by Daniel Hathaway
Duo-piano teams pop up with some frequency on recital series, but duo-organists not so much. The Atlanta-based husband and wife team of Raymond and Elizabeth Chenault have four-handedly (and four-footedly) set out to change that dynamic, having commissioned and performed some 60 organ duets during their four decades of sharing an organ bench.
The Chenaults also share a church position, heading up the music at All Saints’ Episcopal Church in Atlanta, where they recently completed 40 years of service. Their recital on the Stambaugh Auditorium Organ Series in Youngstown on Sunday afternoon, September 18 included seven works written for and premiered by them.
The program, performed on Stambaugh’s restored E.M. Skinner instrument, got off to a thrilling start with the late Parisian organist-composer Gaston Litaize’s “Choral” from his Sonate à Deux, completed just before his death in 1992. A fantasia on the Gregorian Easter chant Victimae paschali laudes, the piece explored every tonal resource the Skinner had to offer, and that’s a lot.
A closed-circuit TV hookup allowed the audience a close-up view of the performers. It was riveting to watch the performers interact as hands, arms, and feet vied for position on the keyboards and pedalboards. The Skinner has four manuals to share, which perhaps made things a bit easier.
Bigger, more assertive pieces — York Minster organist Philip Moore’s Allegro (1993), Melinda Lee Clark’s “Tango” from An American Suite (2012), and the concluding work, former Gloucester Cathedral organist David Briggs’s Variations on ‘Veni Creator Spiritus’ (2007) alternated with more serene meditative pieces. The latter included Stephen Paulus’s “St. Anthony in Meditation” from The Triumph of the Saint (1994), Richard Shepard’s Eclogue (1991), Nicholas White’s Shenandoah (1993), and Gerre Hancock’s A Fancy For Two To Play (1987), which takes its title from a 17th century organ duet by Thomas Tomkins). All of these made use of colorful, more retiring stops of the organ.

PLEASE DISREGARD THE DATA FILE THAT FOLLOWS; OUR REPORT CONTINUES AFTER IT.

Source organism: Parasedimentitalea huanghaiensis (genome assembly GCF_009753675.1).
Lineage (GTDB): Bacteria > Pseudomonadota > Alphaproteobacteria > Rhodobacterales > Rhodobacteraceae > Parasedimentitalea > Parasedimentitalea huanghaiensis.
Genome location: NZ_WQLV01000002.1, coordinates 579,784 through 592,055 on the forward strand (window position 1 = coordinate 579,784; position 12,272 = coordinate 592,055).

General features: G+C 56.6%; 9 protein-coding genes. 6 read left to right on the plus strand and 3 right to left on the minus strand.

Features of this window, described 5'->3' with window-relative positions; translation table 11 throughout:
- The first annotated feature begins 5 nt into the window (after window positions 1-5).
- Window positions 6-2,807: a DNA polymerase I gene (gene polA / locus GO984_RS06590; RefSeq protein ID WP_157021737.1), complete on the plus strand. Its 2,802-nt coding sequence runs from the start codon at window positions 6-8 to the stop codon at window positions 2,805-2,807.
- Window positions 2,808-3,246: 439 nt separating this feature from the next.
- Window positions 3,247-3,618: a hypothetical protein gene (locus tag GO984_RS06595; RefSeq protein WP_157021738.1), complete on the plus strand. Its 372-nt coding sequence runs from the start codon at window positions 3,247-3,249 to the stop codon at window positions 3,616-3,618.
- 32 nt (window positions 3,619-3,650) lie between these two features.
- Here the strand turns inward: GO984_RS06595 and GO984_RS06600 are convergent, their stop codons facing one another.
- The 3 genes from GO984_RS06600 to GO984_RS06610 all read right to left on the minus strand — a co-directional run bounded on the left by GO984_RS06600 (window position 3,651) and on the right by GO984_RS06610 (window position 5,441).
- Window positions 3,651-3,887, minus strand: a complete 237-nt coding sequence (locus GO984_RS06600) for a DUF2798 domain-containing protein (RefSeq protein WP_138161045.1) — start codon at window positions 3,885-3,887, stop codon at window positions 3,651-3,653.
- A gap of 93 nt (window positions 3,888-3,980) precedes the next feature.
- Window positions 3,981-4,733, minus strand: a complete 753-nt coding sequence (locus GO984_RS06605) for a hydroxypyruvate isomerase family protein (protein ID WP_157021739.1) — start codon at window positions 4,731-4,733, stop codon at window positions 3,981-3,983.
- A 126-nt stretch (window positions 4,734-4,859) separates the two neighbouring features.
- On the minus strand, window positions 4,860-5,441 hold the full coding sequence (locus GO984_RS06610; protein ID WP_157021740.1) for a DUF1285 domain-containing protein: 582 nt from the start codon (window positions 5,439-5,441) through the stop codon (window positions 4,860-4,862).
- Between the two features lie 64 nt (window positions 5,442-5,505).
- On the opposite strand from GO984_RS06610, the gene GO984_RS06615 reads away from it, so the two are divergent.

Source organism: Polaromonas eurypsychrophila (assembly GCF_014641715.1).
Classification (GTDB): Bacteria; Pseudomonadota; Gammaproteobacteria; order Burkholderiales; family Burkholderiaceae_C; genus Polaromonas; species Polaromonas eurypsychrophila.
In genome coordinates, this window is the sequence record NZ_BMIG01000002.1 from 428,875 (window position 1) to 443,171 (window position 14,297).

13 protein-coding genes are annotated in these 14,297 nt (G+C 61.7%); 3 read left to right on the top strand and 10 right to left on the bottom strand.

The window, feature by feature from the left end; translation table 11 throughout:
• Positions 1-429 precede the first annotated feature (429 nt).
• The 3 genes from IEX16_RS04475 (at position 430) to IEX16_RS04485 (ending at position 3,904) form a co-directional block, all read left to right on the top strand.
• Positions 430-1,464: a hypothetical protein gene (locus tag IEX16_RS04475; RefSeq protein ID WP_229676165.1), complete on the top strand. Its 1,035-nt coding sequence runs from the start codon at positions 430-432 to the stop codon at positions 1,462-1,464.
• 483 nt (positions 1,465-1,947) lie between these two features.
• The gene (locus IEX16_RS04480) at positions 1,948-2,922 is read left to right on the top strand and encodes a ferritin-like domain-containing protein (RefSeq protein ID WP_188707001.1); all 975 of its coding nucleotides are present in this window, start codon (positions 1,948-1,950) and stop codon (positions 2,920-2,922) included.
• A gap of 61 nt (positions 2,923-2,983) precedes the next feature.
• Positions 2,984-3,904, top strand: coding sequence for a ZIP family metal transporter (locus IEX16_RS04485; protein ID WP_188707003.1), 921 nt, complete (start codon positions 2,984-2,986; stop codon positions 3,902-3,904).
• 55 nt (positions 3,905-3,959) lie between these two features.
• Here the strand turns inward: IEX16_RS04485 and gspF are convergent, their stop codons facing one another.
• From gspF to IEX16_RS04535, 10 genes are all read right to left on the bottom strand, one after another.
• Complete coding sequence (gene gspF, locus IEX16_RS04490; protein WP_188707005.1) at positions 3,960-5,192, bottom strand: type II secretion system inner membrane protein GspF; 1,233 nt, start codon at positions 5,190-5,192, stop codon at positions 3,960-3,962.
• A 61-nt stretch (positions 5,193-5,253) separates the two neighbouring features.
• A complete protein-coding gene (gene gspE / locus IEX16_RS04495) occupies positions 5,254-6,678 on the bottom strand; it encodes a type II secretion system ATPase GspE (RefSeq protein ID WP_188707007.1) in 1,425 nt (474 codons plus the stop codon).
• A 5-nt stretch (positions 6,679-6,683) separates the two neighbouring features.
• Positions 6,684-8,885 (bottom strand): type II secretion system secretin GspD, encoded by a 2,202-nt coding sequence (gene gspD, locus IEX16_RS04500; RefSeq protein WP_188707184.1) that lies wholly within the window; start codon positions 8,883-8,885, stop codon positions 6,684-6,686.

Bang in the middle of the concert came the Chenaults’ own clever arrangement of tunes from Andrew Lloyd Webber’s Phantom of the Opera, inspired by the couple’s visit to the Paris Opera during a 2011 sabbatical.
Raymond and Elizabeth Chenault played with flawless technique and communicative energy throughout the program, but their most spectacular moments came in the Briggs variations that ended the concert. The composer’s seven variations on a Gregorian chant for Pentecost explore a range of techniques, textures and styles. Most stunning was the sixth, a “look, Ma, no hands” workout for four feet that the composer describes as “a neat alternative to going to the gym…and only to be played by organists who already know each other well (or perhaps hope to…)”
The only element that might have made this recital more effective had nothing to do with the playing. The decision (perhaps dictated by finances) to put the Skinner back into its pristine condition also left the instrument with only its five original presets. Modern, computer-driven combination actions allow performers to set up vastly more stop combination in advance. Having planned some 100 different registrations, the Chenaults were forced to make lengthy re-sets between each piece, which they managed by having Elizabeth set stops while Raymond spoke to the audience. That made Sunday’s recital almost half again as long as it should have been, as well as diminishing the forward thrust of the program.
The next Stambaugh Organ Series program brings Philadelphia’s Wanamaker Organ curator Peter Richard Conte to Youngstown on October 23 at 4:00 pm to improvise a score to the classic silent film Nosferatu.
Published on ClevelandClassical.com September 27, 2016.
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